One connection is for sure, and that is we get the word eleison from Eleos.  Every Lent we sing, “Kyrie, eleison—Lord, have mercy.  In whatever way we need your help and support, Lord, have mercy on us.  Kyrie, eleison.”  And whenever we’re aware of having received that mercy, it’s a wonderful thing.  The disciples were overjoyed when Jesus had pity on them, walked through the door, and said, “Peace be with you.”  It’s just what they needed, in that situation, at that time.

But, at the same time, there are a couple of problems with divine mercy.  First, we have to be humble enough to realize that we need God’s help.  And, second, we can’t make God be merciful in the way we want him to be merciful; we have to accept his mercy in whatever form it comes to us.

You know, our God wears many hats.  He’s the Creator, the Redeemer, the Sanctifier.  He’s also the Divine Physician, Healer, and Companion to all.  Our God is a helpful God, a generous God, a God with a Sacred and Pure Heart, a God who is the Good Shepherd and wants his people “to have life, life in abundance.”  In other words, our God is a merciful God, a loving God, a God of infinite pity and compassion.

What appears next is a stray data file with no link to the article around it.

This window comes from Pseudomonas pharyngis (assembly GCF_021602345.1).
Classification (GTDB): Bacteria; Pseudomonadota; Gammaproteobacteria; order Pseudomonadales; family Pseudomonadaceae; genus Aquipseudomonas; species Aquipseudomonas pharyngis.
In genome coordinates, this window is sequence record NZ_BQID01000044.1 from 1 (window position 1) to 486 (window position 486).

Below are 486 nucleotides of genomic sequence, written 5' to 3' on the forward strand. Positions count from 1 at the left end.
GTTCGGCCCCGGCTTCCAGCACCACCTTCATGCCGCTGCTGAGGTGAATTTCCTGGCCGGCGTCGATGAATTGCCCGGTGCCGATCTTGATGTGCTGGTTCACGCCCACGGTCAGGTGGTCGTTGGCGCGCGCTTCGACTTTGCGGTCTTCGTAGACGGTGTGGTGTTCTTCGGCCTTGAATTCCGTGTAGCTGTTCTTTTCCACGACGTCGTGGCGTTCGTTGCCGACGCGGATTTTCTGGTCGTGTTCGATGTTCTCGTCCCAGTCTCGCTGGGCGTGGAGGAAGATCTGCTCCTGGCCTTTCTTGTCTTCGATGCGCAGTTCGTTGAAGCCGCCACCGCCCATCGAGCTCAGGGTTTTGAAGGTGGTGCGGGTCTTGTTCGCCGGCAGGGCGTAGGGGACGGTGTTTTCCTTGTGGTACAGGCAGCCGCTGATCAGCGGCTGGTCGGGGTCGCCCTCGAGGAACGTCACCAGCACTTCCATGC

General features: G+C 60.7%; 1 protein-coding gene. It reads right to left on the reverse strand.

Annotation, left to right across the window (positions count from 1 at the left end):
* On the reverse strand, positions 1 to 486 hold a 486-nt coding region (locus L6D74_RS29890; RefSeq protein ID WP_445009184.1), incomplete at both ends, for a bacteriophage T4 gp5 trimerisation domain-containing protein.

But when pride gets in the way, who needs God?  When “I can take care of myself,” who needs God?  When I’m spiritually sick and running a fever (but I won’t admit it), who needs God . . . at least, a God of mercy?  In order to benefit from divine mercy, there has to be the admission that “I do need God’s mercy.  I do need God’s help and encouragement.  And, yes, sometimes I even need God’s finger pointing at me, and maybe even a good spanking.  I need God’s mercy, I need his help so I can have life, life in abundance, today and always.” It takes humility, simple humility (and a little bit of gratitude, too).